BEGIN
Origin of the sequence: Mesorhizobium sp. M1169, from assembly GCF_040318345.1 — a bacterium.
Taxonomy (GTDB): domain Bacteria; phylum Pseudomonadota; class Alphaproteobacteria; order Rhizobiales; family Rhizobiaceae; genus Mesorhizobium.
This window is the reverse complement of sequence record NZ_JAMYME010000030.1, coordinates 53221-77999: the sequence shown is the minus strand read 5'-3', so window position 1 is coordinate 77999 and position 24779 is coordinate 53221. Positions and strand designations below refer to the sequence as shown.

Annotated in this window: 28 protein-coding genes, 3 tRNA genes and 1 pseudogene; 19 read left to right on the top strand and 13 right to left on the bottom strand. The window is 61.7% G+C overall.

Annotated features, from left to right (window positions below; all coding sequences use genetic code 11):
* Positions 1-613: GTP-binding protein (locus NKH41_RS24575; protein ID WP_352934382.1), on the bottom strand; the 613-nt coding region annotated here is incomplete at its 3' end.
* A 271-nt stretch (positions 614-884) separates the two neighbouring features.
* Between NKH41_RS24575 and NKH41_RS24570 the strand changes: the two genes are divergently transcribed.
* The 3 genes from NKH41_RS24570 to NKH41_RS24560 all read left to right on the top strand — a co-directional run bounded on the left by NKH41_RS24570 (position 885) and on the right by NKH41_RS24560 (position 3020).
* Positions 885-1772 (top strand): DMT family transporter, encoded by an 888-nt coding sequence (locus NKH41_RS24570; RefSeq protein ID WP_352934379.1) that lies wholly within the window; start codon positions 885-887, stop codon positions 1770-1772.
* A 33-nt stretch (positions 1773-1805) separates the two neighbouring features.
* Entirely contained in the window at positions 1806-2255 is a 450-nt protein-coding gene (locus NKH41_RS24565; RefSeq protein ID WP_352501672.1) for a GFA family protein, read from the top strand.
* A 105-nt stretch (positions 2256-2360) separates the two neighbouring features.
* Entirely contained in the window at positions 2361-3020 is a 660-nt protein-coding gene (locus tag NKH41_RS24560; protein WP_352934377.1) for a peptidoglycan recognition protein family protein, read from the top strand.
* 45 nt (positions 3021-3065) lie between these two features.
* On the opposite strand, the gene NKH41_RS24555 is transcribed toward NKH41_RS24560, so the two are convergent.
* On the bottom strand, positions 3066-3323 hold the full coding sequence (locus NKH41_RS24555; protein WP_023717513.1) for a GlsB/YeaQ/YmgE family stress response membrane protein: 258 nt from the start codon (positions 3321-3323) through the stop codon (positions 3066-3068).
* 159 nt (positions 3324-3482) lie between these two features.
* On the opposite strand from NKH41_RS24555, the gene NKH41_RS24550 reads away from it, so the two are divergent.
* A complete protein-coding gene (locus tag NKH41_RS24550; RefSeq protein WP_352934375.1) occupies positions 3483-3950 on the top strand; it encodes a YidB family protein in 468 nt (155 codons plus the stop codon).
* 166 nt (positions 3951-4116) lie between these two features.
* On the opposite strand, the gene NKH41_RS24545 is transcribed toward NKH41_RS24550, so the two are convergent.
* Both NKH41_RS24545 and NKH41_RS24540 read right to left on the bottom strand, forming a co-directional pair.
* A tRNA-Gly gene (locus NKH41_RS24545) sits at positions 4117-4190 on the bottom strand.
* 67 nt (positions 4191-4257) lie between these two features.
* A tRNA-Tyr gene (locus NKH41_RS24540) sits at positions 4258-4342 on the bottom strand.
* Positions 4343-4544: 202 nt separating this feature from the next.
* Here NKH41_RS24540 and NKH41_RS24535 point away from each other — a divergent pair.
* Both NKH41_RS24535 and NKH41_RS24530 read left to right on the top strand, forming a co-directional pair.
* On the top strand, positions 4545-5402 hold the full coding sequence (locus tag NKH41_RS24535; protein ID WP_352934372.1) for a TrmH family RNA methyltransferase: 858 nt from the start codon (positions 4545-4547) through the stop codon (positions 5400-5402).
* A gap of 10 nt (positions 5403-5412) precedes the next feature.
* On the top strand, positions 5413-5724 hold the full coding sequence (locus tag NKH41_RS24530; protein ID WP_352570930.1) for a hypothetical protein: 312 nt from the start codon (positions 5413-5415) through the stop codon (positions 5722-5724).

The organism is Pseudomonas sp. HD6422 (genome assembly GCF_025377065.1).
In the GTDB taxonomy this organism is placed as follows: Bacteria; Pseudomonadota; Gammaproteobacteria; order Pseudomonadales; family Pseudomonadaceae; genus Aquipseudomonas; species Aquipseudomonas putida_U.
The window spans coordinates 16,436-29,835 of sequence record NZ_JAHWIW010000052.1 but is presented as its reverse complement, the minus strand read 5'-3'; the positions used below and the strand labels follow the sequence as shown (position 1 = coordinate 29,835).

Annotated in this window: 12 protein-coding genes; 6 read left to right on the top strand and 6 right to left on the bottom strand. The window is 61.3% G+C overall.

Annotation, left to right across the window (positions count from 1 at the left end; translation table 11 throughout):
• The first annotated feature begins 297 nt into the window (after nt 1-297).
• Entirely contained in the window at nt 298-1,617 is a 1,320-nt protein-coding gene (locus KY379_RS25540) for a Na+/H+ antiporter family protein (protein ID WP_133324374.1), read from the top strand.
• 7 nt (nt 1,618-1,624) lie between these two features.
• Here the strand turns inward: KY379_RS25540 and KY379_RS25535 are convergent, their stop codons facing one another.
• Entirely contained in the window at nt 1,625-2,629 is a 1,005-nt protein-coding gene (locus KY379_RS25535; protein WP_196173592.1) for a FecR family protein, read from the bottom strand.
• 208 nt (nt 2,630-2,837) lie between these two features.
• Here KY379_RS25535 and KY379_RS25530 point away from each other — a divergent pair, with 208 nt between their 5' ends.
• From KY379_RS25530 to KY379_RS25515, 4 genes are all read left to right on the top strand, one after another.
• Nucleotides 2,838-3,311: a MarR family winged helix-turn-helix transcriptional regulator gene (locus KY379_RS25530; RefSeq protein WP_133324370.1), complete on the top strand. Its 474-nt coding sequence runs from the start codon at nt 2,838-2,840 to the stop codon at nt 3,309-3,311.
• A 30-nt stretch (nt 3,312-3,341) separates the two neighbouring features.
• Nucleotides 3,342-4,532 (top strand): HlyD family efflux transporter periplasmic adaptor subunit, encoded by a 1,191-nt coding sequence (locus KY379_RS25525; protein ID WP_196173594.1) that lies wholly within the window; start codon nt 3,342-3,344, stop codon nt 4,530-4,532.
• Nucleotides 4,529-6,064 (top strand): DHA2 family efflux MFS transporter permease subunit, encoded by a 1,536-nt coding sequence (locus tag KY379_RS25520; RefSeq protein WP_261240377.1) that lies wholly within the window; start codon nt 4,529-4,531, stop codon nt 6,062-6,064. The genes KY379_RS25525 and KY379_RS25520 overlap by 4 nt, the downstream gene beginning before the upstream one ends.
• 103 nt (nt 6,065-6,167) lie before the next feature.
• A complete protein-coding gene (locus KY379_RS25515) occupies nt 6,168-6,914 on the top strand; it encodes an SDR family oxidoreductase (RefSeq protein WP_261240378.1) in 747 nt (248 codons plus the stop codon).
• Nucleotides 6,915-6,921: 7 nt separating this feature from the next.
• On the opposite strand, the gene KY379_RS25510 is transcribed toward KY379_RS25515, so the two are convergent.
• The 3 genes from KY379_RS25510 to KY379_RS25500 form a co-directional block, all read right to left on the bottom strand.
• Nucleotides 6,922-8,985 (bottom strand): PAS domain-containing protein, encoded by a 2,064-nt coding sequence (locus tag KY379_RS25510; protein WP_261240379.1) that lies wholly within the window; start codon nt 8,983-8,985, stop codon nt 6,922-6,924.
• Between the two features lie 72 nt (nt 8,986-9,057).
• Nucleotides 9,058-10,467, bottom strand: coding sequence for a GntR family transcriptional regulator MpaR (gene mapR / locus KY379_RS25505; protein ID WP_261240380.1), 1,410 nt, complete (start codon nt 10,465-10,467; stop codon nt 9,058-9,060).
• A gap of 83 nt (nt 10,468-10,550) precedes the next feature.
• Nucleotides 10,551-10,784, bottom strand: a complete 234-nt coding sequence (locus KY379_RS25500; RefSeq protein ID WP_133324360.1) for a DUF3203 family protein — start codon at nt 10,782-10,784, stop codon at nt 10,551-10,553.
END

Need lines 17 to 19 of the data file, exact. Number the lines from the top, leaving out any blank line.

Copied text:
* On the bottom strand, positions 3066-3323 hold the full coding sequence (locus NKH41_RS24555; protein WP_023717513.1) for a GlsB/YeaQ/YmgE family stress response membrane protein: 258 nt from the start codon (positions 3321-3323) through the stop codon (positions 3066-3068).
* 159 nt (positions 3324-3482) lie between these two features.
* On the opposite strand from NKH41_RS24555, the gene NKH41_RS24550 reads away from it, so the two are divergent.